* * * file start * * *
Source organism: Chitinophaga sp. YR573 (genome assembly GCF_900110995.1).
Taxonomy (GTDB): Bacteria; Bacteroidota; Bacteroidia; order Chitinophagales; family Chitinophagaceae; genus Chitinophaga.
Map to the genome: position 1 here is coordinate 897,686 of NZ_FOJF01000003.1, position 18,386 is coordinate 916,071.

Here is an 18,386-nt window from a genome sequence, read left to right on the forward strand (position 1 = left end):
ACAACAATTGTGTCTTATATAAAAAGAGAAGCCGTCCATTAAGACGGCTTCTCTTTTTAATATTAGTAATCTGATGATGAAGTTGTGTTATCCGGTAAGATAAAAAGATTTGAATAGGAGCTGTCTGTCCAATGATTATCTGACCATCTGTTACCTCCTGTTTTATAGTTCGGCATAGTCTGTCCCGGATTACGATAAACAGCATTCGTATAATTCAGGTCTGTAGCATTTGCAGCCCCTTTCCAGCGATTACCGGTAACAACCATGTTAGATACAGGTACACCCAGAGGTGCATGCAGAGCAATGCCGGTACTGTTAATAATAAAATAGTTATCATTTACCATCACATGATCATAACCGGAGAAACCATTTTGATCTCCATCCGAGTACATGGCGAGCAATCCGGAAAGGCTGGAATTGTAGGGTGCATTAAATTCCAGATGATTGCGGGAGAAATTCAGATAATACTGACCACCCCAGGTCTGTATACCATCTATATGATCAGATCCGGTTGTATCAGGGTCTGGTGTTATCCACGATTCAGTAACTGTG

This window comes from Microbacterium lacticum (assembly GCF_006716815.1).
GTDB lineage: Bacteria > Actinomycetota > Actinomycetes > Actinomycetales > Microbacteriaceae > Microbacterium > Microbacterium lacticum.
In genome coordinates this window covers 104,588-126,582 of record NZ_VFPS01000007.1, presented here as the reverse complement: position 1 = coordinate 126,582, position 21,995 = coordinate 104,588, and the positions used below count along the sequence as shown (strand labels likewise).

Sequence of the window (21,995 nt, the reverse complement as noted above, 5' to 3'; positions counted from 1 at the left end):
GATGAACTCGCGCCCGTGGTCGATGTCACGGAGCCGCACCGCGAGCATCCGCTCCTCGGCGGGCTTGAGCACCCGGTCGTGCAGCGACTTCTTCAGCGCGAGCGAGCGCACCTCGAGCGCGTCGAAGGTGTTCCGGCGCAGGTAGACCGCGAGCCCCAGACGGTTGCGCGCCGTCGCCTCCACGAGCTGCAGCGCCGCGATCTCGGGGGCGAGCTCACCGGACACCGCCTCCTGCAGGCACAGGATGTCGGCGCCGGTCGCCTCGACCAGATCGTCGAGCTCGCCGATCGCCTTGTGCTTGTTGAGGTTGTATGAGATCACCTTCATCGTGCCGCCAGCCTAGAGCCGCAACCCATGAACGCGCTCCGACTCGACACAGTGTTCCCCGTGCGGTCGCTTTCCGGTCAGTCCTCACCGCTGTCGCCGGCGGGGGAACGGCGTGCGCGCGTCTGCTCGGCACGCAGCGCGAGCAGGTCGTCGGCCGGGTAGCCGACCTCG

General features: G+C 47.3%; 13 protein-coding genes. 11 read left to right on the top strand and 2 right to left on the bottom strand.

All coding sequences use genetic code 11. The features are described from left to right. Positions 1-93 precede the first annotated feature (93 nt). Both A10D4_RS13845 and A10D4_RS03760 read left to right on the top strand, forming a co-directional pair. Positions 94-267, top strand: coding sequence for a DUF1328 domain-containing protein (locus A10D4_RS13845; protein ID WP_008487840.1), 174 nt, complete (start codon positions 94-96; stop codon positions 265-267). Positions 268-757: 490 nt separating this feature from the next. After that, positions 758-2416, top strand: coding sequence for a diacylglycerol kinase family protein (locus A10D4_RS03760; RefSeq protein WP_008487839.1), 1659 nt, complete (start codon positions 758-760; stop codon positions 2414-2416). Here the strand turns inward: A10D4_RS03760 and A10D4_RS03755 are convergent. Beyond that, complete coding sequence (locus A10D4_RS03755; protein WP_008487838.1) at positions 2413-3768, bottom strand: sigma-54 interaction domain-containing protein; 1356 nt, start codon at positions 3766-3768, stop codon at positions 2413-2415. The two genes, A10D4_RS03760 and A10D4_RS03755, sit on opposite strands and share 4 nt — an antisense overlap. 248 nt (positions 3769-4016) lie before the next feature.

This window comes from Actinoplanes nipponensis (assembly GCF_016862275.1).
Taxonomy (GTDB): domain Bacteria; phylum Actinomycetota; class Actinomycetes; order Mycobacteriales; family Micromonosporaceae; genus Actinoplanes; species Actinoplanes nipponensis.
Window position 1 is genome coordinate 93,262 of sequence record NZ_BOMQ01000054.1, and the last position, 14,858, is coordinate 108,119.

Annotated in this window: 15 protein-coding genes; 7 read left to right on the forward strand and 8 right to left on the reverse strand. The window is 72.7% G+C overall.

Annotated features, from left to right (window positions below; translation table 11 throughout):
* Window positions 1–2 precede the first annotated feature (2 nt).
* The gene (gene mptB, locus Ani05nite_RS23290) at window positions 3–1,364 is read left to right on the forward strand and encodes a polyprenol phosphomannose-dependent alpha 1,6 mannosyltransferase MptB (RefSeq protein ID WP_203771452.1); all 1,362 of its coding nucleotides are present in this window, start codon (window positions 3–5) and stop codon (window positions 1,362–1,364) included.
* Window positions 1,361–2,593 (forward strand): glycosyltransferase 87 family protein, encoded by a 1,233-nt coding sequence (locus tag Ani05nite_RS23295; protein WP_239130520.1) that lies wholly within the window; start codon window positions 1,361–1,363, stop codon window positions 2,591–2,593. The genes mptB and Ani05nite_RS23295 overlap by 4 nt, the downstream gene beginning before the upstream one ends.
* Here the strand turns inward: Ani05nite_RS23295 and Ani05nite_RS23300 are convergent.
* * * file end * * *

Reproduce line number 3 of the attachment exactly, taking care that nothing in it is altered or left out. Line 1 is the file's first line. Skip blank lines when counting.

Map to the genome: position 1 here is coordinate 897,686 of NZ_FOJF01000003.1, position 18,386 is coordinate 916,071.